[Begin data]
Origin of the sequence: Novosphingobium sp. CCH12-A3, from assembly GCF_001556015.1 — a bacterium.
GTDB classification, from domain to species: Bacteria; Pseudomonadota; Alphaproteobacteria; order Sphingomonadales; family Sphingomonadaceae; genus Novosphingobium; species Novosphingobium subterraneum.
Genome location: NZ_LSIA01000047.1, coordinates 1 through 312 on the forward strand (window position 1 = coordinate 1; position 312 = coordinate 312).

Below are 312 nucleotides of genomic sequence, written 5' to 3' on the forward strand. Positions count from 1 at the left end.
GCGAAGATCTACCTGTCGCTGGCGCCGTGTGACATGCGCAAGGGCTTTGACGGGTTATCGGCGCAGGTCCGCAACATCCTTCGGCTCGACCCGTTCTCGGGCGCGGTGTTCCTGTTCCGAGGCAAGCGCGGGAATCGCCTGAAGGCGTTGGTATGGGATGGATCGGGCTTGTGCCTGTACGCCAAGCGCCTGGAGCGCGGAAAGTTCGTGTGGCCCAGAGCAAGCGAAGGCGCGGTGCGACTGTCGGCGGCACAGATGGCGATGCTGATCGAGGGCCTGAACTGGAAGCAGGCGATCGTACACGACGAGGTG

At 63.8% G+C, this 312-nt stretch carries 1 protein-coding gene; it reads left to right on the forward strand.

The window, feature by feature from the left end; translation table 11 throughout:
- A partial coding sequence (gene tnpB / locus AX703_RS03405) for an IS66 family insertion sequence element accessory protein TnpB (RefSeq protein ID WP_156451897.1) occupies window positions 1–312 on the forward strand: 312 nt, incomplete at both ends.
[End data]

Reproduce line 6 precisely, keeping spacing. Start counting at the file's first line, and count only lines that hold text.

At 63.8% G+C, this 312-nt stretch carries 1 protein-coding gene; it reads left to right on the forward strand.